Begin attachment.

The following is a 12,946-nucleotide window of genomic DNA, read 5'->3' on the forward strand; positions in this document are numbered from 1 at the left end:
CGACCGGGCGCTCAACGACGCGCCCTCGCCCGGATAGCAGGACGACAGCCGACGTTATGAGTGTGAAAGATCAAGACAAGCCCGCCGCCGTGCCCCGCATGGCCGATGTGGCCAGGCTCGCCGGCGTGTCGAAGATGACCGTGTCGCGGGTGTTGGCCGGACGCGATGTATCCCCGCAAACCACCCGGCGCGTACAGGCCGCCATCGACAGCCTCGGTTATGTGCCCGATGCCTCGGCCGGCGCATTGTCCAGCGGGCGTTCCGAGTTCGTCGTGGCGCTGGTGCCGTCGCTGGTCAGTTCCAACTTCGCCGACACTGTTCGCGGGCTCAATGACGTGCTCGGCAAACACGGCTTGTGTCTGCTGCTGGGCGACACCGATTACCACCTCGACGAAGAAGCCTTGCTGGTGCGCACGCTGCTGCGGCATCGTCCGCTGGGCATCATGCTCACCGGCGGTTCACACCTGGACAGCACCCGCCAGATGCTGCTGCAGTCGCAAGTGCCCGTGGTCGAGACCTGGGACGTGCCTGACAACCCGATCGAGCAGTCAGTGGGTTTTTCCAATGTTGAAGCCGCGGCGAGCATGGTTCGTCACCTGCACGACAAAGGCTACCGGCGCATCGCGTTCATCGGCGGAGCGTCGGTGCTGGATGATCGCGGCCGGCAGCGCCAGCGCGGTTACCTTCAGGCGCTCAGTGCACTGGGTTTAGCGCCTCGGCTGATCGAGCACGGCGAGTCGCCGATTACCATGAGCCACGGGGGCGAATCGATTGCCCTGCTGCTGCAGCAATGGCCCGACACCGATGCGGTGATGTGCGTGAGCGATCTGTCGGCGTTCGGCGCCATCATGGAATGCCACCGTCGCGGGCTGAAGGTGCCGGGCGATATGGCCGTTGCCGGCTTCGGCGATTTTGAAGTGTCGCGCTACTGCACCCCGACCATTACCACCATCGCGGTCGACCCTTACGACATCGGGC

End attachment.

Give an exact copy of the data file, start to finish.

The following is a 12,946-nucleotide window of genomic DNA, read 5'->3' on the forward strand; positions in this document are numbered from 1 at the left end:
CGACCGGGCGCTCAACGACGCGCCCTCGCCCGGATAGCAGGACGACAGCCGACGTTATGAGTGTGAAAGATCAAGACAAGCCCGCCGCCGTGCCCCGCATGGCCGATGTGGCCAGGCTCGCCGGCGTGTCGAAGATGACCGTGTCGCGGGTGTTGGCCGGACGCGATGTATCCCCGCAAACCACCCGGCGCGTACAGGCCGCCATCGACAGCCTCGGTTATGTGCCCGATGCCTCGGCCGGCGCATTGTCCAGCGGGCGTTCCGAGTTCGTCGTGGCGCTGGTGCCGTCGCTGGTCAGTTCCAACTTCGCCGACACTGTTCGCGGGCTCAATGACGTGCTCGGCAAACACGGCTTGTGTCTGCTGCTGGGCGACACCGATTACCACCTCGACGAAGAAGCCTTGCTGGTGCGCACGCTGCTGCGGCATCGTCCGCTGGGCATCATGCTCACCGGCGGTTCACACCTGGACAGCACCCGCCAGATGCTGCTGCAGTCGCAAGTGCCCGTGGTCGAGACCTGGGACGTGCCTGACAACCCGATCGAGCAGTCAGTGGGTTTTTCCAATGTTGAAGCCGCGGCGAGCATGGTTCGTCACCTGCACGACAAAGGCTACCGGCGCATCGCGTTCATCGGCGGAGCGTCGGTGCTGGATGATCGCGGCCGGCAGCGCCAGCGCGGTTACCTTCAGGCGCTCAGTGCACTGGGTTTAGCGCCTCGGCTGATCGAGCACGGCGAGTCGCCGATTACCATGAGCCACGGGGGCGAATCGATTGCCCTGCTGCTGCAGCAATGGCCCGACACCGATGCGGTGATGTGCGTGAGCGATCTGTCGGCGTTCGGCGCCATCATGGAATGCCACCGTCGCGGGCTGAAGGTGCCGGGCGATATGGCCGTTGCCGGCTTCGGCGATTTTGAAGTGTCGCGCTACTGCACCCCGACCATTACCACCATCGCGGTCGACCCTTACGACATCGGGC